necrophiliac?!? : LUSENET : The Work of Edgar Allan Poe : One Thread

Someone told me that Poe was a necrophiliac, is this true???

-- Anonymous, July 10, 2001


No. Generally, the only people who accuse Poe of necrophilia are simple-minded bumpkins who misunderstand his poem "Annabel Lee."

-- Anonymous, July 10, 2001

Hmm... I love Poe, but I ain't devoted to his work, and I'm sorry but sometimes corpses are misplaced, all the atmosphere is mysterious, so y not? Y not... Maybe he was frustrated n couldn't be himself necrophiliac. He wrote his urges, that's all... To keep them in line, natch! Maria

-- Anonymous, July 16, 2001

I don't think so!!! well if he do, I gueez thers nothing wrong with that. Actually I'm having a research paper regarding necrophiliac and came to realize that it's not that easy to have an ill like that. ethel

-- Anonymous, September 30, 2001

I was under the impression that his poem "annabelle lee" was he was talking about his wife dying and when she is lying in the tomb he goes there and has sex with her now if someone got something different from that would you please e-mail me sharing it. thanks

-- Anonymous, October 18, 2001

There is no, let me repeat NO, sex in "Annabel Lee." Why do modern readers insist on imposing what is not there?

-- Anonymous, October 21, 2001

In fact, this is a great deal more complicated than any of the above answers (at least the serious ones) would suggest. There are three, or possibly four, different meanings of 'necrophilia' and it is only by being clear about these can any sense be made of the debate.

Dealing with the easiest one first: if by 'necrophilia' we mean a mental disorder which leads to a person only being sexually aroused by corpses (or by imagining a corpse, or by the presence of a corpse, etc.) then neither Poe's work in general, nor 'Annabel Lee' in particular, offer any evidence for this. Poe's work, as is often noted, is very 'unsexy' -- he seems little interested in sexual desire as a motif.

Second: taking 'necrophilia' literally -- love for someone dead -- then 'Annabel Lee' is obviously a necrophilic poem. The narrator is still in love with someone, despite their death. However, this use of 'necrophilia' is trivial and therefore useless. Merely labelling something so obvious does not get us anywhere.

Third, and this is where it begins to get interesting: 'necrophilia' is a technical term within psychoanalytic theory. I would like to make clear that it is not necessary to be a fully paid up subscriber to everything Freud wrote (and I am not) to find some aspects of psychoanalytic theory useful.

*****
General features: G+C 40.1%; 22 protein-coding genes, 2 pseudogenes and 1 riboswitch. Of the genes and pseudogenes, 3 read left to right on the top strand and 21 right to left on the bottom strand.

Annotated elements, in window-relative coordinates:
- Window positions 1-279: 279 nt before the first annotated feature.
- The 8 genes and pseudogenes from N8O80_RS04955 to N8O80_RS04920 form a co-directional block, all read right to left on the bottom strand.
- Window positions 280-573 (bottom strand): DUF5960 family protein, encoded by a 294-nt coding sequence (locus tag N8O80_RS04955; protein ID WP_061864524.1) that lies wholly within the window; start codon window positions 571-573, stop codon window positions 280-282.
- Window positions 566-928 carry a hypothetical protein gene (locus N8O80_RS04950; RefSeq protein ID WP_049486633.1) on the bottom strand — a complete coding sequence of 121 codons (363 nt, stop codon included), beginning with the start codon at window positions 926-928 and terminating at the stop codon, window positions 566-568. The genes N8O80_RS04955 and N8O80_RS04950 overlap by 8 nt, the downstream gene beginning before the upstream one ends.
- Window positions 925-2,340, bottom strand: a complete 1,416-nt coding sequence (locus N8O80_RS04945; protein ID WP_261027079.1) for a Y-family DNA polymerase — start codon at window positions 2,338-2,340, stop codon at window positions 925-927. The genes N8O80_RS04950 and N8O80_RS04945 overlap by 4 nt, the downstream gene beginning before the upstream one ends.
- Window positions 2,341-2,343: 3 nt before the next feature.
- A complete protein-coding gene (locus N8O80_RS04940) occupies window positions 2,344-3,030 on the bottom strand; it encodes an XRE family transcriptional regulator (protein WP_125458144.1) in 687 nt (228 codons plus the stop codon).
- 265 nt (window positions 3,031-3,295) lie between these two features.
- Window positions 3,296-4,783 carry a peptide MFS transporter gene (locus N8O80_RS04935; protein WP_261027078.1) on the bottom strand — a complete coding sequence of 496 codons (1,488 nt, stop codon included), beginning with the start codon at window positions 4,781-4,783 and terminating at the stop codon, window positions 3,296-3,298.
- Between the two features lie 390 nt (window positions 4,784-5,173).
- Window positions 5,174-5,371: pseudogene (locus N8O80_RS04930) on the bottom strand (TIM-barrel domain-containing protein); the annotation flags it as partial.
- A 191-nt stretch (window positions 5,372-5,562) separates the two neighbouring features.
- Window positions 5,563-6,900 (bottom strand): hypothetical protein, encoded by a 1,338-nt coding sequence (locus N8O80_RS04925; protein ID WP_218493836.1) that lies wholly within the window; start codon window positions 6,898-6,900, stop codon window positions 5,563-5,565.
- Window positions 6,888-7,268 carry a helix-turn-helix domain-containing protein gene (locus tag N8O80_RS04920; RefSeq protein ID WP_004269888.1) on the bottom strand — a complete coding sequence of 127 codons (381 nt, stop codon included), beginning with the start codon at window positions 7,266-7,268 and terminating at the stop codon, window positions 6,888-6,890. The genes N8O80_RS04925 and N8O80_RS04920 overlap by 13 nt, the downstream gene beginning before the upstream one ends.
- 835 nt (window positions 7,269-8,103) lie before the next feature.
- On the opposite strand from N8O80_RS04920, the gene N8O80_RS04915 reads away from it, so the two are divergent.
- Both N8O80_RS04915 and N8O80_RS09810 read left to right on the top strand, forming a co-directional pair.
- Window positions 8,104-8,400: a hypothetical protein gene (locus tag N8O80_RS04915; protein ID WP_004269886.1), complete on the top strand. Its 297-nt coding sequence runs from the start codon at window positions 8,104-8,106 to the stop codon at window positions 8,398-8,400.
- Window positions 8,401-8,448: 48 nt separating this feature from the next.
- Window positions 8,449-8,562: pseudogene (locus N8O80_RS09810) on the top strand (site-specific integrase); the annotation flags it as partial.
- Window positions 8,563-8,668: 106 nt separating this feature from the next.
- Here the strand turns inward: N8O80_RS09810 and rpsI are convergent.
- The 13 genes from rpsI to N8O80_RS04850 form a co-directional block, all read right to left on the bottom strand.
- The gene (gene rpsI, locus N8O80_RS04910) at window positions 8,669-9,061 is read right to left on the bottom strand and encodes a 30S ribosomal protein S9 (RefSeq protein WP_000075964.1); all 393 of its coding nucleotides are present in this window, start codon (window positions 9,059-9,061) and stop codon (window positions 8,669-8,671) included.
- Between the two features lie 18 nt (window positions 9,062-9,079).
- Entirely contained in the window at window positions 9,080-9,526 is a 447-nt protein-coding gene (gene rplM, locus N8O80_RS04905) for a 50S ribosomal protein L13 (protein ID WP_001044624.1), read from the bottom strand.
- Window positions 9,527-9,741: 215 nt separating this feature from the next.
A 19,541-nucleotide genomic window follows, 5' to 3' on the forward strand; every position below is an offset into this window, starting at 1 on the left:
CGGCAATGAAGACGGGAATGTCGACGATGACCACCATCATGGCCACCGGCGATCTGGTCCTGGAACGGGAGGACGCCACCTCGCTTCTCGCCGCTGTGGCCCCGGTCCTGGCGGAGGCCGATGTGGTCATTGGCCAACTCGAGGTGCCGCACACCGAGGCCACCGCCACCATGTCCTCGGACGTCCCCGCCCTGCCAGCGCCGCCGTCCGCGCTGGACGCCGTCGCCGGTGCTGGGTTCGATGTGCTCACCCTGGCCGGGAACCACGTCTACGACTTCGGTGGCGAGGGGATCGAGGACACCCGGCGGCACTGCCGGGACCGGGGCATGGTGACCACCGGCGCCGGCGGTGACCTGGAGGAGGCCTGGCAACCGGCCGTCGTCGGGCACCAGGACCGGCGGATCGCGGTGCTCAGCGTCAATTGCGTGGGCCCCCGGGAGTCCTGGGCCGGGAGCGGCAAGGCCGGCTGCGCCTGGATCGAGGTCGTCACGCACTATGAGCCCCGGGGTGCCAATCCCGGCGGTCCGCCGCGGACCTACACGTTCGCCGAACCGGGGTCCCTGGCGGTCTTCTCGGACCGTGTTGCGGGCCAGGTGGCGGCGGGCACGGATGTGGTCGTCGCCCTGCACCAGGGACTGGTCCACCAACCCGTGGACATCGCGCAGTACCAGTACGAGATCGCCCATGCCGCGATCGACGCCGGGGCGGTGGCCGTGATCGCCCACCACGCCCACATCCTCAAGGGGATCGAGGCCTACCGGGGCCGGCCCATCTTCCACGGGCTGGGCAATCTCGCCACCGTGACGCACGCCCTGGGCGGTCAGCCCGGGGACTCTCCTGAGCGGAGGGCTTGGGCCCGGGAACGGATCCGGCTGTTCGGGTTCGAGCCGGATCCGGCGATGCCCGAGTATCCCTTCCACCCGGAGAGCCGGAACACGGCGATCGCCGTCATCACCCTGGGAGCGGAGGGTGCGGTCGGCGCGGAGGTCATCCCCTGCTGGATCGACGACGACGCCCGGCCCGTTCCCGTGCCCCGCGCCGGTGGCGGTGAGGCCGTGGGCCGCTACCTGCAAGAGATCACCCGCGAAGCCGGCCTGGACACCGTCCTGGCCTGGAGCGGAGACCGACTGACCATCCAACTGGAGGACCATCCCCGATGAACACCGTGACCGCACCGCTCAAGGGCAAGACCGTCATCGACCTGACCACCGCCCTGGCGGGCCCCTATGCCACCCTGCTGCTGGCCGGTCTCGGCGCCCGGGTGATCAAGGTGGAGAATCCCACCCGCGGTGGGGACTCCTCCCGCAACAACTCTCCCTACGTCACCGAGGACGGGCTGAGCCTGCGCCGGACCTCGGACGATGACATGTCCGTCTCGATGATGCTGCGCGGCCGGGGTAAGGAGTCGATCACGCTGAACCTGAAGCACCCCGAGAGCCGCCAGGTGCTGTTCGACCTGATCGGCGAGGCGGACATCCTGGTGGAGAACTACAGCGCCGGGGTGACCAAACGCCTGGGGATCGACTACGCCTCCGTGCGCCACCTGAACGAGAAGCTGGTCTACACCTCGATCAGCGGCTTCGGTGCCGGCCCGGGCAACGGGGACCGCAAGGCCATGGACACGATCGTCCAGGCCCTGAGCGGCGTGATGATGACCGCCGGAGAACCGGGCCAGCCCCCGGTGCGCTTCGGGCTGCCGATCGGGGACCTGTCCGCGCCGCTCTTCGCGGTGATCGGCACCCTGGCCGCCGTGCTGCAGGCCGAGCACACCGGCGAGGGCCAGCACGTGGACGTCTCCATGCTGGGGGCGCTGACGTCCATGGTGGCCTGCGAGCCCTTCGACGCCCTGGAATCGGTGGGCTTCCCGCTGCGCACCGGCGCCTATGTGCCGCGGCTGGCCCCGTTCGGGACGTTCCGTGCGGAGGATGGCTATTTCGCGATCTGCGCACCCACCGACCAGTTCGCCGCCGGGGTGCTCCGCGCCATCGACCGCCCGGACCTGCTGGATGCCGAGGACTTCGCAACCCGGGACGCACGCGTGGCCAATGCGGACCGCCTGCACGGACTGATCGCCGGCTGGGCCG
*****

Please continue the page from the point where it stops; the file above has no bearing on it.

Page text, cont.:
Anyway, when someone has invested a great deal of themselves in someone else (the strange phenomenon we call 'love') the loss of that person is difficult to deal with. What should happen is that the surviving lover will go through a period of mourning, during which time they slowly learn to break the intense bonds which they formed with the deceased (who could be a lover, a parent, etc.). At the other end of this period of mourning, the mourner can then return to normal life. Most societies have formal rituals (wearing black, for example) to help the mourner through this difficult time.

However, in some cases the act of mourning fails to be accomplished successfully, and someone will continue to invest the intense energy of love in the deceased person, despite consciously knowing they are dead. In effect, they start to love the image of the deceased which they hold in their mind rather than anyone in the real world. This condition was described by Freud as 'melancholia', and is one manifestation of what we now call 'depression'.

Because the melancholic has fallen in love with someone who now only exists inside their head, the energy which should be expended outwards towards someone in the real world is turned inward, and the melancholic becomes withdrawn and rejects a lot of contact with reality. Again, quite similar to some forms of depression.

Since this love is directed at a dead person, this type of melancholia can properly be described as necrophilia. Which is where we can once again turn to 'Annabel Lee'. The narrator evidently knows that his lover is dead but continues to mourn for her loss in a way which can be considered excessive -- the lying down by the tomb each night bit. He also gives us no grounds for suspecting that he will 'get over it' and ever rejoin the world to fall in love with a living person.